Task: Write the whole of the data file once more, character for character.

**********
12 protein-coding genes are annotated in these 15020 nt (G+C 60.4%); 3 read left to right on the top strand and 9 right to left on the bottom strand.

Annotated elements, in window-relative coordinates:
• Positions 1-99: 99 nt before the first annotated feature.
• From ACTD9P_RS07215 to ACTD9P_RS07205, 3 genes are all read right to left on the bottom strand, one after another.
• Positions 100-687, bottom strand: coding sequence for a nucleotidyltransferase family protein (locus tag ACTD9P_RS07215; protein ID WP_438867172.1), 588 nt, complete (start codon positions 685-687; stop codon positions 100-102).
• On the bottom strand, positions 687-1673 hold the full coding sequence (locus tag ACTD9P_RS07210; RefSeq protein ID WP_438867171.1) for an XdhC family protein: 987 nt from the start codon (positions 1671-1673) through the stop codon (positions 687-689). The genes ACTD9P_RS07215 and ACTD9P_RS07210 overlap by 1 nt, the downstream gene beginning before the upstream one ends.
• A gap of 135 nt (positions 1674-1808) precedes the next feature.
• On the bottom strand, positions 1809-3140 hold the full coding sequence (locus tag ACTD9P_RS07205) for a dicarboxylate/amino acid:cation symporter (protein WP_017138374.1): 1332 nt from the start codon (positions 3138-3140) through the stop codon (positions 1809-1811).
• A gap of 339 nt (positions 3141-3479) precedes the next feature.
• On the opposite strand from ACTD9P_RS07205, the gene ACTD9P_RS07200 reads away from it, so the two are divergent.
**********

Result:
12 protein-coding genes are annotated in these 15020 nt (G+C 60.4%); 3 read left to right on the top strand and 9 right to left on the bottom strand.

Annotated elements, in window-relative coordinates:
• Positions 1-99: 99 nt before the first annotated feature.
• From ACTD9P_RS07215 to ACTD9P_RS07205, 3 genes are all read right to left on the bottom strand, one after another.
• Positions 100-687, bottom strand: coding sequence for a nucleotidyltransferase family protein (locus tag ACTD9P_RS07215; protein ID WP_438867172.1), 588 nt, complete (start codon positions 685-687; stop codon positions 100-102).
• On the bottom strand, positions 687-1673 hold the full coding sequence (locus tag ACTD9P_RS07210; RefSeq protein ID WP_438867171.1) for an XdhC family protein: 987 nt from the start codon (positions 1671-1673) through the stop codon (positions 687-689). The genes ACTD9P_RS07215 and ACTD9P_RS07210 overlap by 1 nt, the downstream gene beginning before the upstream one ends.
• A gap of 135 nt (positions 1674-1808) precedes the next feature.
• On the bottom strand, positions 1809-3140 hold the full coding sequence (locus tag ACTD9P_RS07205) for a dicarboxylate/amino acid:cation symporter (protein WP_017138374.1): 1332 nt from the start codon (positions 3138-3140) through the stop codon (positions 1809-1811).
• A gap of 339 nt (positions 3141-3479) precedes the next feature.
• On the opposite strand from ACTD9P_RS07205, the gene ACTD9P_RS07200 reads away from it, so the two are divergent.